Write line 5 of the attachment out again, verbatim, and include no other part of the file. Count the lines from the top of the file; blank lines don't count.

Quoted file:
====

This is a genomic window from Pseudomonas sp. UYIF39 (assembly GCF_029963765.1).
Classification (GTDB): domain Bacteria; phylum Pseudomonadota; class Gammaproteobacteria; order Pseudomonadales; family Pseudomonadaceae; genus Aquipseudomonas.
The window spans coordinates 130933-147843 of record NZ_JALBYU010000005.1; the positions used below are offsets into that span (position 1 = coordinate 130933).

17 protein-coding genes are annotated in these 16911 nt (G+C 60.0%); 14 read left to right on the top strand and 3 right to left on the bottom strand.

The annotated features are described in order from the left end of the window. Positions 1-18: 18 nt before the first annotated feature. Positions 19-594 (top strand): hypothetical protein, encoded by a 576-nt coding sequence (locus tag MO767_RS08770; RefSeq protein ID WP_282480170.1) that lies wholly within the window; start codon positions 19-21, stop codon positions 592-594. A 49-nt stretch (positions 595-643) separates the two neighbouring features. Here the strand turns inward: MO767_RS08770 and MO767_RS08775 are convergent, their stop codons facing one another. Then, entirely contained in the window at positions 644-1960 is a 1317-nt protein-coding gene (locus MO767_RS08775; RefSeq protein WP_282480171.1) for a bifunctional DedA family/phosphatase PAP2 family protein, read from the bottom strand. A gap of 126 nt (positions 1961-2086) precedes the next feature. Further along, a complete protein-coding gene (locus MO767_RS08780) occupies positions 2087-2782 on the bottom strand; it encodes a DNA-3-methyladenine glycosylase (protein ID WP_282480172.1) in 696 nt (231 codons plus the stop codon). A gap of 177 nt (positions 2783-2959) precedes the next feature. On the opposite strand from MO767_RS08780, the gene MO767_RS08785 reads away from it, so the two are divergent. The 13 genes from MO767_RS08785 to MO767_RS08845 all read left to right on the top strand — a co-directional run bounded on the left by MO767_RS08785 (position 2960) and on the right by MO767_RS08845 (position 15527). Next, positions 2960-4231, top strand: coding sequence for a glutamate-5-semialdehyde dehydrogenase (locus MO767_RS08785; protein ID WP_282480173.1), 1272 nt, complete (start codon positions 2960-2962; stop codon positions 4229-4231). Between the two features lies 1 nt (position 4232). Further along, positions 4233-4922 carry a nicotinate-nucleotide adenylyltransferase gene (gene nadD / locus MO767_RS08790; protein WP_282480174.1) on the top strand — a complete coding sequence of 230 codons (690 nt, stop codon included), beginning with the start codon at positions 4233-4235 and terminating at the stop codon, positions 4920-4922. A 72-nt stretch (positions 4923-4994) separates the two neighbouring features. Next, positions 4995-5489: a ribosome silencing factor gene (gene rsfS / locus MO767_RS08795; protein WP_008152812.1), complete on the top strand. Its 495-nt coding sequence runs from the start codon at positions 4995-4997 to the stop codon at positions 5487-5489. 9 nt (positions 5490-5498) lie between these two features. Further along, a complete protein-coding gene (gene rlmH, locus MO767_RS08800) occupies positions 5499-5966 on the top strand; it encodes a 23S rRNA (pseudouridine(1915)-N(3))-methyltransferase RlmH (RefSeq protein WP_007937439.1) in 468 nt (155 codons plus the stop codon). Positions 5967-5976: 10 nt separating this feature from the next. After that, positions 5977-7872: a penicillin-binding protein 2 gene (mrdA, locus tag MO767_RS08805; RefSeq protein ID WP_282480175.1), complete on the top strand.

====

The annotated features are described in order from the left end of the window. Positions 1-18: 18 nt before the first annotated feature. Positions 19-594 (top strand): hypothetical protein, encoded by a 576-nt coding sequence (locus tag MO767_RS08770; RefSeq protein ID WP_282480170.1) that lies wholly within the window; start codon positions 19-21, stop codon positions 592-594. A 49-nt stretch (positions 595-643) separates the two neighbouring features. Here the strand turns inward: MO767_RS08770 and MO767_RS08775 are convergent, their stop codons facing one another. Then, entirely contained in the window at positions 644-1960 is a 1317-nt protein-coding gene (locus MO767_RS08775; RefSeq protein WP_282480171.1) for a bifunctional DedA family/phosphatase PAP2 family protein, read from the bottom strand. A gap of 126 nt (positions 1961-2086) precedes the next feature. Further along, a complete protein-coding gene (locus MO767_RS08780) occupies positions 2087-2782 on the bottom strand; it encodes a DNA-3-methyladenine glycosylase (protein ID WP_282480172.1) in 696 nt (231 codons plus the stop codon). A gap of 177 nt (positions 2783-2959) precedes the next feature. On the opposite strand from MO767_RS08780, the gene MO767_RS08785 reads away from it, so the two are divergent. The 13 genes from MO767_RS08785 to MO767_RS08845 all read left to right on the top strand — a co-directional run bounded on the left by MO767_RS08785 (position 2960) and on the right by MO767_RS08845 (position 15527). Next, positions 2960-4231, top strand: coding sequence for a glutamate-5-semialdehyde dehydrogenase (locus MO767_RS08785; protein ID WP_282480173.1), 1272 nt, complete (start codon positions 2960-2962; stop codon positions 4229-4231). Between the two features lies 1 nt (position 4232). Further along, positions 4233-4922 carry a nicotinate-nucleotide adenylyltransferase gene (gene nadD / locus MO767_RS08790; protein WP_282480174.1) on the top strand — a complete coding sequence of 230 codons (690 nt, stop codon included), beginning with the start codon at positions 4233-4235 and terminating at the stop codon, positions 4920-4922. A 72-nt stretch (positions 4923-4994) separates the two neighbouring features. Next, positions 4995-5489: a ribosome silencing factor gene (gene rsfS / locus MO767_RS08795; protein WP_008152812.1), complete on the top strand. Its 495-nt coding sequence runs from the start codon at positions 4995-4997 to the stop codon at positions 5487-5489. 9 nt (positions 5490-5498) lie between these two features. Further along, a complete protein-coding gene (gene rlmH, locus MO767_RS08800) occupies positions 5499-5966 on the top strand; it encodes a 23S rRNA (pseudouridine(1915)-N(3))-methyltransferase RlmH (RefSeq protein WP_007937439.1) in 468 nt (155 codons plus the stop codon). Positions 5967-5976: 10 nt separating this feature from the next. After that, positions 5977-7872: a penicillin-binding protein 2 gene (mrdA, locus tag MO767_RS08805; RefSeq protein ID WP_282480175.1), complete on the top strand.